Imagine us on a boat with an anchor. Instead of dropping the anchor, we throw it way out. And then we pull toward it.
My friend and mentor Mahan Siler gave me this image for how we work with vision. I think of it now as I feel a tugging. My spirit threw an anchor outside the sphere of the religious institution a long time ago. Now my mind and body are trying to pull toward that place.
This longing for the new anchorage stretches me. I feel my desire reaching out, my spirit going on ahead. In reading and conversations I look for reports from others pulling toward that place. I want to go there, too.
And I am aware of a counter-pull, that which keeps me where I am: comfort, familiarity, security. I know the old words of an old world, and I have a tacit agreement with the religious institution that gives me a kind of range within the tradition, permitting me even to critique it. But I long for another place, though I struggle to define it.
“Sacred/civic placemaking,” the phrase Sympara uses to describe our work, is an anchor we have thrown way out. Some of this phrase can be explained. “Placemaking” is the art of designing communities where everyone flourishes; it is the discipline of asking what a people can become in a place they inhabit, such as a church in a neighborhood or a synagogue in a city. “Sacred” is traditionally understood as the domain of religion, “civic” as that which comprises the neighborhood and the commons. “Sacred/civic” is the in-between or the integration of these meaning-making domains.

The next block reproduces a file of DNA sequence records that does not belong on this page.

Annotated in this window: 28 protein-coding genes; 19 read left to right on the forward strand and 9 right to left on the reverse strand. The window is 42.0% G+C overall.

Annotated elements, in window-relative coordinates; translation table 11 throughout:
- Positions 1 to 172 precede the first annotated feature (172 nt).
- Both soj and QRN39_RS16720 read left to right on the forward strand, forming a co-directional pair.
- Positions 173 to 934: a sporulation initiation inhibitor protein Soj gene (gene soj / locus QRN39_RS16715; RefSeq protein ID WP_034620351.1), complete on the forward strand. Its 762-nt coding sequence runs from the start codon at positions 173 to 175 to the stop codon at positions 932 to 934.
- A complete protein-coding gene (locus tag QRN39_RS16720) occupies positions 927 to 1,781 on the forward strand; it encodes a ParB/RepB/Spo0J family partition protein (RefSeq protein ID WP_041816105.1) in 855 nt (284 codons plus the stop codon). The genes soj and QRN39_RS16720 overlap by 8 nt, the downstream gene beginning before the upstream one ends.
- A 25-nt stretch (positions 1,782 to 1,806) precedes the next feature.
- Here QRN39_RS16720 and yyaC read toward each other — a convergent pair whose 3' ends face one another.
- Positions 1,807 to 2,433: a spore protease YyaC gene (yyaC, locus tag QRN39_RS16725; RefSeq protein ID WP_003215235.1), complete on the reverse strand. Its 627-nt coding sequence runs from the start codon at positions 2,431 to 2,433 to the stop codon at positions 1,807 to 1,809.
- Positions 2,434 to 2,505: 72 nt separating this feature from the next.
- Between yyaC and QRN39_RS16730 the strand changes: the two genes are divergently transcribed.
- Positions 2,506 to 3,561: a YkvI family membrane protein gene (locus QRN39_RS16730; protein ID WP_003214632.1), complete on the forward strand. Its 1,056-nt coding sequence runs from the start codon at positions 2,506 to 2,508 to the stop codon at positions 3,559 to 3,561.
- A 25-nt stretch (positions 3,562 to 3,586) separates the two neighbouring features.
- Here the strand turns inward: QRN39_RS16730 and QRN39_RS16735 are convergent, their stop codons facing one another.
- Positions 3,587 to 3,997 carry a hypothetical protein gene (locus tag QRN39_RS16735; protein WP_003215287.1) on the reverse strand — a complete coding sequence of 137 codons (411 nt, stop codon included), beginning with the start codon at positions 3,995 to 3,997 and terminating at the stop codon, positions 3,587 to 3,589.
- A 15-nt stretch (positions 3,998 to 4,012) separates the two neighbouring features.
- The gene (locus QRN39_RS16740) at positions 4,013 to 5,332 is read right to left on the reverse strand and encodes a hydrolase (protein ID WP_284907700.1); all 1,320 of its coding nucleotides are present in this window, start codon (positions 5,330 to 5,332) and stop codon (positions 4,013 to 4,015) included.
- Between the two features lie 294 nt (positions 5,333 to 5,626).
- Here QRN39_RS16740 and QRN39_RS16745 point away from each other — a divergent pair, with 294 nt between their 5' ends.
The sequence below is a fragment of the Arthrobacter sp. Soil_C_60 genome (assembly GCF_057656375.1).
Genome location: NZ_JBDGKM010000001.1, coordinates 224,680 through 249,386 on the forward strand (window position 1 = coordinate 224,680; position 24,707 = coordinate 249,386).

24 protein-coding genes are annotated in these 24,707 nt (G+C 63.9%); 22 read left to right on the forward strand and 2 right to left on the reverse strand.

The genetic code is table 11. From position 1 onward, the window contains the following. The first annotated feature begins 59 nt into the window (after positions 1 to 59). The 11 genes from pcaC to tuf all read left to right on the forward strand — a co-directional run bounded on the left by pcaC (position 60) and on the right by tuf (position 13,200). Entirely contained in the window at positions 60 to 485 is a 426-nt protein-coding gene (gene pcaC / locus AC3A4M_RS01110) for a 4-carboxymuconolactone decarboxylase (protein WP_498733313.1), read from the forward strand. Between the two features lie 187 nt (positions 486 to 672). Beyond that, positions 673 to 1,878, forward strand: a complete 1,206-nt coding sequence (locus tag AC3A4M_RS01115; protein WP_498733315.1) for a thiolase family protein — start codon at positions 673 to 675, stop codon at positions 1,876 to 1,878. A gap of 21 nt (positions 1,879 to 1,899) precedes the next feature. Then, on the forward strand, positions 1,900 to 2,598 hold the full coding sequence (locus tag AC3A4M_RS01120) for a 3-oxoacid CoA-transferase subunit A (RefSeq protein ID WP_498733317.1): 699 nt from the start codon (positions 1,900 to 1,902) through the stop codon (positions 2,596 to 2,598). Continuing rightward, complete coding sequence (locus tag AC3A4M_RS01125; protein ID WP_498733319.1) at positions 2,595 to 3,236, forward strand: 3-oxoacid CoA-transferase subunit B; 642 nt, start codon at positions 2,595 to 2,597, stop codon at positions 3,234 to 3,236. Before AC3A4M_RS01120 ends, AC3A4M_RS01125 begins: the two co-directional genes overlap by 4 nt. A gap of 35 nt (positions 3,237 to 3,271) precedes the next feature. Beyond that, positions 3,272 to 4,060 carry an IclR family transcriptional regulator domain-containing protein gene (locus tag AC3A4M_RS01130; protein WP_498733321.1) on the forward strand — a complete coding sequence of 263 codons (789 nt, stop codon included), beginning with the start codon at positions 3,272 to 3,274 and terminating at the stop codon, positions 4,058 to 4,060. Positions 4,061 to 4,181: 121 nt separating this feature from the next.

Notwithstanding these definitions, the phrase eludes certain clarity, for we pull ourselves toward a vision covered by mist or cloud; or the vision is beyond the horizon; or it's shaped by endless waves, making it a process, nebulous. Yet we do notice life swimming around us and through us, and our vision expands by the energy we witness. We see this life even now, amid death, amid shipwrecks of the economy and civil society. This life is a harbinger, a herald of a common hope, a prelude to a universal aspiration made particular by the old religion at its best.
The life we witness points to the world we seek. Up ahead we glimpse signs of what sacred/civic placemaking can be: the creation of new communities that bridge divides of race, class and belief. We see possibilities for new relationships of people and place that are just, equitable and sustainable. And lo and behold, this new thing — stirred up by movement we already know in part — suggests that sacred/civic placemaking will be buoyed by ancient currents of wisdom.
Look now, friends! We have thrown an anchor way out into the unknown. Like me, you may hesitate on the other end of this line, but do you feel the tugging, too? Then let us go there together.
Daniel Pryfogle is cofounder and CEO of Sympara.